The combination made for a crowded mouth, according to the researchers from San Diego State University (SDSU) and the San Diego Natural History Museum. The study findings illuminate the transition from teeth to baleen in these ancient creatures and were published May 24 in the Zoological Journal of the Linnean Society.
3D digital reconstruction of Aetiocetus weltoni skull. Image courtesy of Eric Ekdale, SDSU.
The team led by Eric Ekdale, PhD, of SDSU used CT imaging to investigate evidence of baleen in Aetiocetus. The study showed "grooves and holes on the roof of the mouth that connect internally with a vascular canal in a fashion consistent with the pattern of blood vessels that lead to baleen in modern mysticetes," SDSU noted in a statement.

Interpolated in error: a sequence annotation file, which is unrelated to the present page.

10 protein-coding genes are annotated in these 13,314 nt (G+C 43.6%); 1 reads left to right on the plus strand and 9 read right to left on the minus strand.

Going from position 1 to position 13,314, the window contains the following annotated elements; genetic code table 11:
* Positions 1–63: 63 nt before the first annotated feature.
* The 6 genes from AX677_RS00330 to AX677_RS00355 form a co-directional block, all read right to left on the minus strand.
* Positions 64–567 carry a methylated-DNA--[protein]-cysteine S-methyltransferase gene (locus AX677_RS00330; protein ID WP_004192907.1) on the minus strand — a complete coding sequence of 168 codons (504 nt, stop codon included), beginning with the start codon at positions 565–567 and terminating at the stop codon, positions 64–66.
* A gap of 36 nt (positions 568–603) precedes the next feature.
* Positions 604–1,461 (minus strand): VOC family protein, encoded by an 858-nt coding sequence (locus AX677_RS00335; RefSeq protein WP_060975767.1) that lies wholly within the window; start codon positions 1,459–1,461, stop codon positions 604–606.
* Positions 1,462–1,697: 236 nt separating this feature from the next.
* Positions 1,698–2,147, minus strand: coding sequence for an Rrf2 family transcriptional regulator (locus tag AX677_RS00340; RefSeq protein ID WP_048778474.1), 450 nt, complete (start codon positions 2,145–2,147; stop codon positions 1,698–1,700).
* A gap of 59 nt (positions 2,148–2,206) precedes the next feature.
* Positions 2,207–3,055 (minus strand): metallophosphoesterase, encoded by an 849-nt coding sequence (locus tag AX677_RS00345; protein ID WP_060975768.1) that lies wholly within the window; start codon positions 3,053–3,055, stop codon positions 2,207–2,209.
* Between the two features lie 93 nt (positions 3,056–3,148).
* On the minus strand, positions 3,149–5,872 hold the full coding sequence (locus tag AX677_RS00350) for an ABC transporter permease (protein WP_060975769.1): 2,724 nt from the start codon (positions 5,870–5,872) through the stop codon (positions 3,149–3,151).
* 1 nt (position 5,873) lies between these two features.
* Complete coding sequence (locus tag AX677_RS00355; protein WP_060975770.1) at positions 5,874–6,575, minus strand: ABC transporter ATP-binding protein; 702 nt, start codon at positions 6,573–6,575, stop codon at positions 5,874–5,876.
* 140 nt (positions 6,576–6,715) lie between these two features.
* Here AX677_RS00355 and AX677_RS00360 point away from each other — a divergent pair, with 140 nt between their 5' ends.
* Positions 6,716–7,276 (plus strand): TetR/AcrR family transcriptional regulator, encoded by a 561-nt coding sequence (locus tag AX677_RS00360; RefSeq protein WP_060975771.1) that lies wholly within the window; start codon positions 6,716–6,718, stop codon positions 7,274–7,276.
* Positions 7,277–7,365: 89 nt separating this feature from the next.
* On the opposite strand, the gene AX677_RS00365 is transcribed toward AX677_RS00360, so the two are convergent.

The findings reveal that the blood supply for the teeth was diverted to support the growth of baleen.
"Our study provides tangible fossil evidence of a major shift in feeding behavior from a raptorial carnivorous feeding mode to a bulk filter-feeding mode for obtaining food, among the largest animals that have ever lived in Earth's oceans," Ekdale said.
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